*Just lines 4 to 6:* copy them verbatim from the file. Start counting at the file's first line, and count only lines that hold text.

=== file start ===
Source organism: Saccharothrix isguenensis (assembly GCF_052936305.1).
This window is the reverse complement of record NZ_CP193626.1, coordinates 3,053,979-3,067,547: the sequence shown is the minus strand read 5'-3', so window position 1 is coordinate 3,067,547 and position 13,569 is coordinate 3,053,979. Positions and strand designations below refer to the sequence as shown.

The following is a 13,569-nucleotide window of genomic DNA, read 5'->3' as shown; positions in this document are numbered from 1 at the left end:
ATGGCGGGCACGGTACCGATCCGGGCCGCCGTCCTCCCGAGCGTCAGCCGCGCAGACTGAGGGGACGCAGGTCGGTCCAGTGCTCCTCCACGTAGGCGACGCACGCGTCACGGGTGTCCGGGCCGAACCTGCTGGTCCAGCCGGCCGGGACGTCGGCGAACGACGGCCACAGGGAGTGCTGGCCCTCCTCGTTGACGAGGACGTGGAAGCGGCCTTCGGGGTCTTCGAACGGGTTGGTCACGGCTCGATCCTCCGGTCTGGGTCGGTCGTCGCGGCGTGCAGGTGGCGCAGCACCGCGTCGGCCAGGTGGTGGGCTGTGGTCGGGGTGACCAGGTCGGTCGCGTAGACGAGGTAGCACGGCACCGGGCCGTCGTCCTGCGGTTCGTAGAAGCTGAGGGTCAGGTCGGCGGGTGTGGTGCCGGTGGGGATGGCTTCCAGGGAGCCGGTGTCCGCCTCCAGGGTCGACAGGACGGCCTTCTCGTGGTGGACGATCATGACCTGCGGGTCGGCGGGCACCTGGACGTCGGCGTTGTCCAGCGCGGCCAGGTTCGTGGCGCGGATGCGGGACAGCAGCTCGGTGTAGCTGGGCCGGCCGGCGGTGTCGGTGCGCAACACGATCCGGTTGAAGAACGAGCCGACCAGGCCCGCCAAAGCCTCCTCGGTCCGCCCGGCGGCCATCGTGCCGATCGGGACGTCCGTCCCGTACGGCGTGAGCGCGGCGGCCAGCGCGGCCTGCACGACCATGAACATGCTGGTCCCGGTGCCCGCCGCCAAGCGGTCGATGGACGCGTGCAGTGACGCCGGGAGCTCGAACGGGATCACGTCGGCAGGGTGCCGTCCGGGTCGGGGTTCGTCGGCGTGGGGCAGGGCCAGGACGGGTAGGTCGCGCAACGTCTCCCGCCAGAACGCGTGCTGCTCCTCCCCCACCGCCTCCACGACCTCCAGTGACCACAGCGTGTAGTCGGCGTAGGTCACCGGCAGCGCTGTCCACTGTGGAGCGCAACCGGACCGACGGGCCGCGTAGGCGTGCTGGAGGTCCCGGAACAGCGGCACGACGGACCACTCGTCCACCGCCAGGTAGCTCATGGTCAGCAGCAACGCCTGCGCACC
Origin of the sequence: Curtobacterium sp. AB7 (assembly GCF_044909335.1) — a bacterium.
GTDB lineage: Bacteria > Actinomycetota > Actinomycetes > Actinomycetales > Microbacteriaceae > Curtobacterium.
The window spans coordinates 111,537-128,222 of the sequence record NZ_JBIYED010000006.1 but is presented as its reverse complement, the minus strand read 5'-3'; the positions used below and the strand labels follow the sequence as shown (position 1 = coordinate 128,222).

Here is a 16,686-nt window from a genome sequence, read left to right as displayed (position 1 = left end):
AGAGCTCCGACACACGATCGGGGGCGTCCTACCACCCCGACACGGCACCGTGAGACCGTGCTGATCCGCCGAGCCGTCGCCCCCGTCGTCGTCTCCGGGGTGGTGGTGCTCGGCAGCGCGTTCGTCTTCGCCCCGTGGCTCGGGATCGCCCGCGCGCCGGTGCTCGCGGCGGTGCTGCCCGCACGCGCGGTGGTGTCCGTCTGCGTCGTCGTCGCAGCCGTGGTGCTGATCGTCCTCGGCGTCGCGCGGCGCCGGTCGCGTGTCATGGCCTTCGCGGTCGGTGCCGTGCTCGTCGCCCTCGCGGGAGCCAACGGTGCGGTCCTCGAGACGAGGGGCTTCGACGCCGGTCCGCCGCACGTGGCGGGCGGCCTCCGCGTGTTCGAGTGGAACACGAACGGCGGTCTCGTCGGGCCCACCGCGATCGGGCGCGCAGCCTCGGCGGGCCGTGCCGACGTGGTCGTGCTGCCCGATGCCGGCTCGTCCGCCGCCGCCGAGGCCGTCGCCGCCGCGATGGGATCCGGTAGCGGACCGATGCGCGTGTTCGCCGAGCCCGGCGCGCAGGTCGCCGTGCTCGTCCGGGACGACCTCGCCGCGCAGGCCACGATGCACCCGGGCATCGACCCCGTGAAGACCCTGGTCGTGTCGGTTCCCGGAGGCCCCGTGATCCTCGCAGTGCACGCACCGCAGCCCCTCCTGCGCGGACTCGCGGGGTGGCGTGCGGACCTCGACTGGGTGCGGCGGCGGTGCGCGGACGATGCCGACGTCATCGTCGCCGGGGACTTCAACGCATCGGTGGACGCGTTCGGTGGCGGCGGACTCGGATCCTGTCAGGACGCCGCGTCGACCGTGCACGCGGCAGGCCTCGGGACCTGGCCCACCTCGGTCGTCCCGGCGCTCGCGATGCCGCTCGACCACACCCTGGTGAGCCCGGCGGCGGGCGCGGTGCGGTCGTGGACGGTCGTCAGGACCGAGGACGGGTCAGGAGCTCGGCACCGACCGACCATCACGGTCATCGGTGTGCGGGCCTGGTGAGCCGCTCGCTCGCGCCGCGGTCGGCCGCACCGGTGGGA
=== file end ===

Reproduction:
ATGGCGGGCACGGTACCGATCCGGGCCGCCGTCCTCCCGAGCGTCAGCCGCGCAGACTGAGGGGACGCAGGTCGGTCCAGTGCTCCTCCACGTAGGCGACGCACGCGTCACGGGTGTCCGGGCCGAACCTGCTGGTCCAGCCGGCCGGGACGTCGGCGAACGACGGCCACAGGGAGTGCTGGCCCTCCTCGTTGACGAGGACGTGGAAGCGGCCTTCGGGGTCTTCGAACGGGTTGGTCACGGCTCGATCCTCCGGTCTGGGTCGGTCGTCGCGGCGTGCAGGTGGCGCAGCACCGCGTCGGCCAGGTGGTGGGCTGTGGTCGGGGTGACCAGGTCGGTCGCGTAGACGAGGTAGCACGGCACCGGGCCGTCGTCCTGCGGTTCGTAGAAGCTGAGGGTCAGGTCGGCGGGTGTGGTGCCGGTGGGGATGGCTTCCAGGGAGCCGGTGTCCGCCTCCAGGGTCGACAGGACGGCCTTCTCGTGGTGGACGATCATGACCTGCGGGTCGGCGGGCACCTGGACGTCGGCGTTGTCCAGCGCGGCCAGGTTCGTGGCGCGGATGCGGGACAGCAGCTCGGTGTAGCTGGGCCGGCCGGCGGTGTCGGTGCGCAACACGATCCGGTTGAAGAACGAGCCGACCAGGCCCGCCAAAGCCTCCTCGGTCCGCCCGGCGGCCATCGTGCCGATCGGGACGTCCGTCCCGTACGGCGTGAGCGCGGCGGCCAGCGCGGCCTGCACGACCATGAACATGCTGGTCCCGGTGCCCGCCGCCAAGCGGTCGATGGACGCGTGCAGTGACGCCGGGAGCTCGAACGGGATCACGTCGGCAGGGTGCCGTCCGGGTCGGGGTTCGTCGGCGTGGGGCAGGGCCAGGACGGGTAGGTCGCGCAACGTCTCCCGCCAGAACGCGTGCTGCTCCTCCCCCACCGCCTCCACGACCTCCAGTGACCACAGCGTGTAGTCGGCGTAGGTCACCGGCAGCGCTGTCCACTGTGGAGCGCAACCGGACCGACGGGCCGCGTAGGCGTGCTGGAGGTCCCGGAACAGCGGCACGACGGACCACTCGTCCACCGCCAGGTAGCTCATGGTCAGCAGCAACGCCTGCGCACC
Origin of the sequence: Curtobacterium sp. AB7 (assembly GCF_044909335.1) — a bacterium.
GTDB lineage: Bacteria > Actinomycetota > Actinomycetes > Actinomycetales > Microbacteriaceae > Curtobacterium.